Brushing up: Confucius Institutes promote Chinese culture
“China is the key for your future,” reads a notice pinned to the wall, jostling for attention alongside a toy panda, Chinese wall hangings, and plastic bamboo.
On a Tuesday evening at this Almaty language school several small groups are engaged in learning Chinese.
Viktoriya Nazarchuk, a 33-year-old painter, says she became interested in the language through an enthusiasm for Chinese calligraphy. Like most students of Chinese in Kazakhstan, however, she also has an eye on Beijing’s growing economic clout.
“We need to get acquainted with their culture, history and language,” she says. “When my level is high enough I plan to teach my little son Chinese, too. He will need it in his future life.”
As China’s economic power in the region grows, Ms Nazarchuk is one of a growing number of central Asians looking to learn Chinese. Nurzhan Baitemirov, founder of East-West Education Group, which owns the language school where Ms Nazarchuk is studying, says his focus is shifting. The company once specialised in teaching English to Kazakhs, but it is now increasingly educating them in Chinese.
“West Kazakhstan [the country’s main oil-producing region] used to be Canadian companies, but they have shifted and it is now majority Chinese companies. It’s better if you speak Chinese if you want to get a position,” says Mr Baitemirov, who has a masters degree from Wuhan. The number of students learning Chinese is increasing by 5 per cent a month, he estimates. “Parents do understand that if their child has a good education in Chinese they have good job prospects,” he says. “They’re seeing there are a lot of Chinese investments here.”
The number of Kazakh citizens studying in China has risen more than fivefold in the past decade to 12,000, according to the China Scholarship Council, a government body that helps overseas students study in China. Beijing, meanwhile, has set up 11 Confucius Institutes to promote Chinese language and culture in the five Central Asian “stans”.
Even Kazakhstan’s first family has endorsed learning Chinese: Dariga Nazarbayeva, deputy prime minister and daughter of the country’s president, in February said that Kazakh children should learn Chinese in addition to Kazakh, Russian and English. “China is our friend, our trading partner and the biggest investor in the economy of our country,” she said. “In the near future, we all need to know Chinese.”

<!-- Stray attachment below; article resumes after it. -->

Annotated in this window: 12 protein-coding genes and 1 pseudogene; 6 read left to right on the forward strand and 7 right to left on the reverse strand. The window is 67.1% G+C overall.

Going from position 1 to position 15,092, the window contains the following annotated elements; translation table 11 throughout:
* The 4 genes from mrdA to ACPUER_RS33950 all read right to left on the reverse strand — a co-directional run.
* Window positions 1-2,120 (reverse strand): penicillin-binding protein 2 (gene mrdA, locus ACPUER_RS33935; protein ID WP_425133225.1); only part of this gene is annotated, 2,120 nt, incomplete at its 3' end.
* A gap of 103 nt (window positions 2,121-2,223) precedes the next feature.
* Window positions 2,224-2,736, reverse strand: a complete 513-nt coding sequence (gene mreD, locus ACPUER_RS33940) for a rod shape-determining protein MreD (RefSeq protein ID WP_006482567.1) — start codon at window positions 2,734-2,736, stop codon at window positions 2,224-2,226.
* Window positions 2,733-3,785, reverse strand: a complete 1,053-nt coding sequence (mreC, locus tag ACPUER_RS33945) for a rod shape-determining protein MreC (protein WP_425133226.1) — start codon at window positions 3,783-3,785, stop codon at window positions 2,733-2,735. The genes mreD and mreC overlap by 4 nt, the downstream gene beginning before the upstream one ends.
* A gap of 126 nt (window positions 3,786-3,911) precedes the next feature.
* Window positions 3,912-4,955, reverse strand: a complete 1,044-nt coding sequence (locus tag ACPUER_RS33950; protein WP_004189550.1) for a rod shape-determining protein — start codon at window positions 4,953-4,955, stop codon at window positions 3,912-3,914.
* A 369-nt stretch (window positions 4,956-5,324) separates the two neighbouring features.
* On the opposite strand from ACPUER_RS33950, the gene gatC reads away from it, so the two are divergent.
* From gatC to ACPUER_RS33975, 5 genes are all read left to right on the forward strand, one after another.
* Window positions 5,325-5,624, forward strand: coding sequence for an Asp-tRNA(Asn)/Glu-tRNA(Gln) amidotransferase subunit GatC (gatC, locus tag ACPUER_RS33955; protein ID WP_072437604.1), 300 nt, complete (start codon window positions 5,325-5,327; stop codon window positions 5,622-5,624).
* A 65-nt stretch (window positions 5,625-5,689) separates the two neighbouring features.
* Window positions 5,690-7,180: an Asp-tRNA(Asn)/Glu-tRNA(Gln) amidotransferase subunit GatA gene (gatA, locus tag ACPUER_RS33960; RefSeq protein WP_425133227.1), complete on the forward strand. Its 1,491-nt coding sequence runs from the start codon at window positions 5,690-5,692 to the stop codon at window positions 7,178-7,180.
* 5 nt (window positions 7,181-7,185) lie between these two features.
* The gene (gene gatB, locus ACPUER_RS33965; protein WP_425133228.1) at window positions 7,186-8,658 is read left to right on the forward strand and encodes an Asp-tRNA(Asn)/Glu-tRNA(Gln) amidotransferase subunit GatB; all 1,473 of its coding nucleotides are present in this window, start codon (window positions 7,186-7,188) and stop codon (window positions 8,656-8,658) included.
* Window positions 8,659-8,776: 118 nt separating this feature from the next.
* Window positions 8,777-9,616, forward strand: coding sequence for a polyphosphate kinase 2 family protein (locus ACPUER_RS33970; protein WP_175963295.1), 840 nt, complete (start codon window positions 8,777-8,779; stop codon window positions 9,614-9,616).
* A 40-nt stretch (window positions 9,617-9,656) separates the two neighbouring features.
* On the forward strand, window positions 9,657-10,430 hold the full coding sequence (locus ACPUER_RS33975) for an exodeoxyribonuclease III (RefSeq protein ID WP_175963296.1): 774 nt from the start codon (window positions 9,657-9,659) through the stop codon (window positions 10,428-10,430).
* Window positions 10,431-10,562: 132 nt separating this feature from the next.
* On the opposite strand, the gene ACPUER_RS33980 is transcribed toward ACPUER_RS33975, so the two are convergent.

Not everyone is convinced. According to public opinion surveys funded by the Eurasian Development Bank, only one in six Kazakhs see China as a “friendly country”, compared to 84 per cent for Russia and 48 per cent for Belarus. On the other hand, China was among the top three nations most likely to be named as an “unfriendly country”.
“Statistically China is a very important trade partner of Kazakhstan. But a lot of people in Kazakhstan don’t think of China as a big investor. They think of China as a big problem — people here believe China tries to increase its economic influence without any benefit to our countries,” says Dosym Satpayev, a Kazakh political scientist who heads the Almaty-based Risk Assessment Group.
Part of the reason is historical: when their countries were part of the Soviet Union, Central Asians looked to Moscow for work, education and culture. Those ties have persisted after independence — as have Soviet-era clichés that paint China as a threat. Indeed, Sinophobia could be one of the greatest challenges for Beijing’s Silk Road project.
A proposal for China to lease a large area of land for agriculture triggered public protests in Kazakhstan in 2010. This year there was uproar in the north-western city of Aktobe after it was reported that the local affiliate of China National Petroleum Corporation was requiring workers to take Chinese language tests.
The “people-to-people bond” is officially one of China’s five goals in the region. But analysts say efforts to expand soft power have fallen short. “I do not think China has done enough. They have work to do to create a favourable image,” says Zhao Huasheng, director of the Centre for Russia and Central Asian Studies at Fudan University.
At the language school in Almaty, though, Beijing has no image problem. “Chinese people are simple, open and friendly,” says Yulia Abritsova, a 36-year-old interpreter who visited China for the first time last summer and plans to return for a degree. “It’s a bit like the Soviet Union.” - FT
17 Dec 2017
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